Cinque Terre, which is Italian for “five towns”, is a string of towns built on hills that curve around the Ligurian coastline. I first visited these towns with my boyfriend in late summer of 2015. We have been married for two years now, and decided that our recent trip to Italy with my parents and sister had to have Cinque Terre on the itinerary. My favorite experience in both trips involved a two-hour hike from the northern most town of Monterosso to the next town over, Vernazza.
During the hike, we were allowed a glimpse into the lives of local people who live and work amongst the vineyards that adorn the steep hills of Cinque Terre. By pure chance, we happened to be trekking down a section of trail just as a worker, supplies in tow, was descending down the mountain using the monorail track which connects the vineyards to the towns below. This system is not quick, but it allows people who are working the vineyards to traverse steep terrain and transport goods more easily, as these five towns are primarily vehicle free. It was certainly eye-opening to experience the slower pace at which locals live their lives in these five towns that remain stunningly beautiful despite increasing amounts of tourists visiting each year.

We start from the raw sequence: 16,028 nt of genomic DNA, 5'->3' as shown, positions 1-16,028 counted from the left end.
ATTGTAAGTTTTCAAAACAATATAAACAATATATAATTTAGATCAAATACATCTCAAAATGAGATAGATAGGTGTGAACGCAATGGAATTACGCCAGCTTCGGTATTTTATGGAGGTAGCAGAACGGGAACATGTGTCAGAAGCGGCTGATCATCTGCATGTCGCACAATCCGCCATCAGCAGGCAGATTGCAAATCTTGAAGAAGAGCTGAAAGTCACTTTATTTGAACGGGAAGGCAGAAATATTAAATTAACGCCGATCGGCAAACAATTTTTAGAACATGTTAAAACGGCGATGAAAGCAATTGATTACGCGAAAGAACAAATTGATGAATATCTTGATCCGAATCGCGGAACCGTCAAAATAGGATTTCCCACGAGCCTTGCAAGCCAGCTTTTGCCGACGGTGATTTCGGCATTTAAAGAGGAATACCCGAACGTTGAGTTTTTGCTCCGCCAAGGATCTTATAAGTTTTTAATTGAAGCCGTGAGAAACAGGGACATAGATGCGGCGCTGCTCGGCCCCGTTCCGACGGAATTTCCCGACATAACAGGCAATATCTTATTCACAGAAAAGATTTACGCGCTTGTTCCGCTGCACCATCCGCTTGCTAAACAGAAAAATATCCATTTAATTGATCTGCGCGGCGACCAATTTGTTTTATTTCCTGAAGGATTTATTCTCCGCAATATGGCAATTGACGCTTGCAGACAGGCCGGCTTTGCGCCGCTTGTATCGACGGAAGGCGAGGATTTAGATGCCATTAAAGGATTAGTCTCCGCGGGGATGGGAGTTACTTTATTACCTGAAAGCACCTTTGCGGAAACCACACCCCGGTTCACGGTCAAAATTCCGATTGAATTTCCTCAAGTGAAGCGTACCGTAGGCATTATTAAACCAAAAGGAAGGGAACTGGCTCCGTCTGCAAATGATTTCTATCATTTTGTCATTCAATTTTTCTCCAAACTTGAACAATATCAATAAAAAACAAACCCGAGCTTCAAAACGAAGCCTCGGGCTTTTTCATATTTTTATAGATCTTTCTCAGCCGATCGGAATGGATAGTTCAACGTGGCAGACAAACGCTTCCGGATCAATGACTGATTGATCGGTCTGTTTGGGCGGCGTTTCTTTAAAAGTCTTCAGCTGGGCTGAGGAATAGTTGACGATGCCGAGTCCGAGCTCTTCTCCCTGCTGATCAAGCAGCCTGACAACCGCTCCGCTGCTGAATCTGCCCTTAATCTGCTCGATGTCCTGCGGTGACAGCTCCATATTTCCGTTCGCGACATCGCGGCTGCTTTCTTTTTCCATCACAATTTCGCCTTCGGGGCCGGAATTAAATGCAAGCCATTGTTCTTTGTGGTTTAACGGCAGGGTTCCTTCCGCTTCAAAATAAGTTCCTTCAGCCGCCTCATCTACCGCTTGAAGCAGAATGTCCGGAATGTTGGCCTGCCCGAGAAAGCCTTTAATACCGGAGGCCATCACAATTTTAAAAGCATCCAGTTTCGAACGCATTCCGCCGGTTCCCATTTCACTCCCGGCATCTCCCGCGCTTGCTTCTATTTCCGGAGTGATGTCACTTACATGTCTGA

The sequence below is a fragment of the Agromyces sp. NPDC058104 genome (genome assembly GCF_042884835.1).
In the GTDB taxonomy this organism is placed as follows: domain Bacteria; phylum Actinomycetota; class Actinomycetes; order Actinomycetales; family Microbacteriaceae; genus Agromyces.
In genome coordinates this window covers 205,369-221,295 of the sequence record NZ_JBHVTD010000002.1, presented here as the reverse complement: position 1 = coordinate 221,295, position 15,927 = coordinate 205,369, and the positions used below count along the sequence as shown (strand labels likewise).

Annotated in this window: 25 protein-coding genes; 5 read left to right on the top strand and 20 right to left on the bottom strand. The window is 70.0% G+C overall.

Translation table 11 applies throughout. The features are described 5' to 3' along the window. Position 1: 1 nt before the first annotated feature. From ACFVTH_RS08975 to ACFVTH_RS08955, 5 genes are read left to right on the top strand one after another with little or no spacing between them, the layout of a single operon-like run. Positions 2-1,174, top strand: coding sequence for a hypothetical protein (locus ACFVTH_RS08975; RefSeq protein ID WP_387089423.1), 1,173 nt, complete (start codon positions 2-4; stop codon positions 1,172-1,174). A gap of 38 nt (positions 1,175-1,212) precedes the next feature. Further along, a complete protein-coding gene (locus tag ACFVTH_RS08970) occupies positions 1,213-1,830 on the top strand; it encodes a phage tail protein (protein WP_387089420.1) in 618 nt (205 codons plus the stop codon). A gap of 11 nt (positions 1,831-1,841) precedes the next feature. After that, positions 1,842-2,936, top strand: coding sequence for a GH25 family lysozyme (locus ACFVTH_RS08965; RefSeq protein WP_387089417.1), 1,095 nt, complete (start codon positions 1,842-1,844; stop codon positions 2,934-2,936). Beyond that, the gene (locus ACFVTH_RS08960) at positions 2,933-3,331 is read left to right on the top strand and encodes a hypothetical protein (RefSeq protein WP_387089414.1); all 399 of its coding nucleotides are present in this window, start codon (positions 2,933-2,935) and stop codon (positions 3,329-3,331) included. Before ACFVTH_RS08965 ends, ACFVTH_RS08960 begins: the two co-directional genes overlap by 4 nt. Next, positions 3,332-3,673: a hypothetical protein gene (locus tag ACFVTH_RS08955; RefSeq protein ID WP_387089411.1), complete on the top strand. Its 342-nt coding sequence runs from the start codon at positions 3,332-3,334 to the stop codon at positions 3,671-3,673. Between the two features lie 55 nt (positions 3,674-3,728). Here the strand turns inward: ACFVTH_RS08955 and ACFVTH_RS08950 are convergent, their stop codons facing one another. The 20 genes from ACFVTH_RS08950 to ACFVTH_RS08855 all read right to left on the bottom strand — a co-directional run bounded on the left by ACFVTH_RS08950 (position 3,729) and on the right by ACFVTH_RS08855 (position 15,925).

Although my husband and I experienced this same hike during our first visit, something about seeing this monorail method sparked a deeper reverence for this destination than I previously had. As tourists, we tend to race through destinations without considering the fact that we are guests in these places. We are so lucky to visit destinations of immense beauty and must always remember to be reverent in every place we visit. This is when our hearts and minds will truly open to accept everything that these places and their inhabitants teach us about different ways of living.
For anyone who decides to visit Cinque Terre and hike this same trail, I recommend taking a quick dip in the sea afterwards. Follow this up with a leisurely meal in one of the restaurants lining the piazza. Order the local dish, trofie al pesto, and a carafe of crisp white wine produced from vineyards above you. Sit back and admire the view as locals and tourists swim alongside eachother in the impossibly clear waters of the Ligurian Sea.